Think of Ideas not Excuses

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Think of ideas not excuses

2014-snell-roy-speaking-headshot-200By Roy Snell
roy.snell@corporatecompliance.org

We all face difficulties.  Resistance, budgets, numerous problems and the occasional bad idea we think of that causes a self-inflicted wound.  We all fail to perform to our… or others’ expectations.  It’s not a matter of if you will fail; it is a question of how you react to failure.  All reactions to failure fall into one of two categories: explanations/excuses or ideas.

When people pick out something we could not control and talk about it after we fail I get a little uptight.  Most of the explanations for failure are theories and really can’t be proven.  It’s not wise to make decisions on what amounts to be far flung theories.   More importantly, if you react to failure with an excuse or explanation, that tends to cause people to close that chapter or give up. “Well that explains it. There is nothing we can do about it. It wasn’t our fault.  We don’t need to change.”  Let’s assume for the moment that the excuse is legit.  Let’s assume they are right.  Something outside of our control caused us to be less successful.  They still are not the first words I want to hear after a failure.  Excuses lead to less effort.

What I would rather see is aggression, assertiveness, the never say die attitude, relentlessness, etc.  So what… we were dealt a legitimate blow.  It doesn’t mean we could not have done 5 things to counter act the thing that worked against us.  I want people to think of ideas not excuses. What if we had 5 new ideas to get further down the continuum of success and then when we subtracted the setback, we would have ended up further along the road of success.  It might not have been considered a failure if we had reacted with extra ideas rather than extra excuses or explanations.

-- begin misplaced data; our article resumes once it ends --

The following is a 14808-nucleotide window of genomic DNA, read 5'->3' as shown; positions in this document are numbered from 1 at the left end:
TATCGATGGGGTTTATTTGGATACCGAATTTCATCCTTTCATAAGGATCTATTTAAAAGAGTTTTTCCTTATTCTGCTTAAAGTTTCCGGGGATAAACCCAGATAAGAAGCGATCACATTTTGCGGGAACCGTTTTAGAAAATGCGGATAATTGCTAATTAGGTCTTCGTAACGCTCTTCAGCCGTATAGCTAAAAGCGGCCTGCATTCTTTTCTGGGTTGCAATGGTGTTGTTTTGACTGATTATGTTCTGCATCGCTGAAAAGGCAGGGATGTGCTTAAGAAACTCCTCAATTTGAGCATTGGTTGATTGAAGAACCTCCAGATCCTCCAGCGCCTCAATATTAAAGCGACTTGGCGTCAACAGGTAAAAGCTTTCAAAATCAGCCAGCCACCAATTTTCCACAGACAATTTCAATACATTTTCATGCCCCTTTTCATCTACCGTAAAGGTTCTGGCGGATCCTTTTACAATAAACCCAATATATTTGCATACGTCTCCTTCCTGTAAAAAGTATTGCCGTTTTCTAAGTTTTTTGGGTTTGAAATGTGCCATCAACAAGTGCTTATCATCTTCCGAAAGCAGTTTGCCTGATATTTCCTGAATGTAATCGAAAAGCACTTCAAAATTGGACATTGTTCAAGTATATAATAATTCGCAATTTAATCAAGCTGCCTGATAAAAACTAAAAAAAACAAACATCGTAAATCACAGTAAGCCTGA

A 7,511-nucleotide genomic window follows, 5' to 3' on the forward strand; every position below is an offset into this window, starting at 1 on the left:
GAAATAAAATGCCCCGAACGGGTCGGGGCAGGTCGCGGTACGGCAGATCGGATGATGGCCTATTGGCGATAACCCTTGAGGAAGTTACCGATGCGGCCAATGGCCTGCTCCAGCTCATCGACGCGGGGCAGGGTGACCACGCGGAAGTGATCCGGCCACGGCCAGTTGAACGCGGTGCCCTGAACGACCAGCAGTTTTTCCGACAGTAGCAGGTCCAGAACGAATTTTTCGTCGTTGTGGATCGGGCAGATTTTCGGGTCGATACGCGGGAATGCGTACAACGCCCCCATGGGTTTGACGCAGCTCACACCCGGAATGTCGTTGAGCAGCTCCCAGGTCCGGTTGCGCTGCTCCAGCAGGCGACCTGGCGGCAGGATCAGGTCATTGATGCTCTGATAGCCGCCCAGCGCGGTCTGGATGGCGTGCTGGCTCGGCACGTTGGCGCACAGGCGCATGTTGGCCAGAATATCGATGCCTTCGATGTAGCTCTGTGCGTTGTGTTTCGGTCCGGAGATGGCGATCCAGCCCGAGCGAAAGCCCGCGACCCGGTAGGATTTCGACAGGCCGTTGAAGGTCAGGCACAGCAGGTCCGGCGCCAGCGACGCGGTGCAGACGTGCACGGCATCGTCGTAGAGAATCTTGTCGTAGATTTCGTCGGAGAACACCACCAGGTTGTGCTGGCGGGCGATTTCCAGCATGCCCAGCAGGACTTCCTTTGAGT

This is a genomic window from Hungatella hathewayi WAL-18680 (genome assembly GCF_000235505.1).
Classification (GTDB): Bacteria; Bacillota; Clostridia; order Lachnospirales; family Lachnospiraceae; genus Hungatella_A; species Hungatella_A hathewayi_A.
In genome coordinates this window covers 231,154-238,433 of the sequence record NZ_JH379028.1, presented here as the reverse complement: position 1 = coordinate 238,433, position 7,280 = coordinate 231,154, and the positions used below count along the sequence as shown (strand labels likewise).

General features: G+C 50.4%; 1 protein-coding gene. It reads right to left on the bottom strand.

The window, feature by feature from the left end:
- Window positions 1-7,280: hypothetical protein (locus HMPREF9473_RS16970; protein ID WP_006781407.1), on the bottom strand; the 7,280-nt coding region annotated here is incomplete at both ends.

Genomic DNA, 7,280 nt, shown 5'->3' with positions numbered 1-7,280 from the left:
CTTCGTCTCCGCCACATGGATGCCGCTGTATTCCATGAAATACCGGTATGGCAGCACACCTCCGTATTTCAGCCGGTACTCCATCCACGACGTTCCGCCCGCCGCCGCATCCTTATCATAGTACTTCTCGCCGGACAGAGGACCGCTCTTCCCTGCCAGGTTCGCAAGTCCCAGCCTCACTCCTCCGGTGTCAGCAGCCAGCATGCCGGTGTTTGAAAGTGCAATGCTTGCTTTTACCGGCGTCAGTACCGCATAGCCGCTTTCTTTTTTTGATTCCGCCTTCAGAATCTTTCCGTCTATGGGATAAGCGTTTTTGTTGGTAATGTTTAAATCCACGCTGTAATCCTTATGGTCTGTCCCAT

My suggestion is to forget excuses or explanations.  It’s a waste of time if you are truly a relentless success-seeker.  When you feel bad, want more than you have, or fail… program your mind to go to straight to ideas.  Do not fall into the trap of explaining or making excuses.  Don’t accept or promote explanations.  When you feel failure let it trigger ideas.  If you fail, make yourself and those around you think of ideas. Be blind to excuses and excited about ideas.  Turn failure into excitement about ideas.

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1 COMMENT

  1. The unprovable explanation rears its ugly head many times, usually, in budget meetings and annual reviews. “The economy drove down demand for our widgets shrinking our Q4 revenue.” Hushed mummers fill the room, investors blink, and the stock price falls 0.27% at the closing bell.

    Nothing (internally) changes because the guv’met takes the fall.

    Setting metrics during the planning process helps develop a culture of continuous improvement (CI). The CI culture looks for solutions, not blame, because everyone knows they can get better, solve challenges, accept change every day.

    The CI process is very different than the goal setting based on past performance plus what management needs for bonuses type of metrics. The automatic x% increase rewards or punishes (depending on the final result) but does not take the time to learn and to recreate successes.

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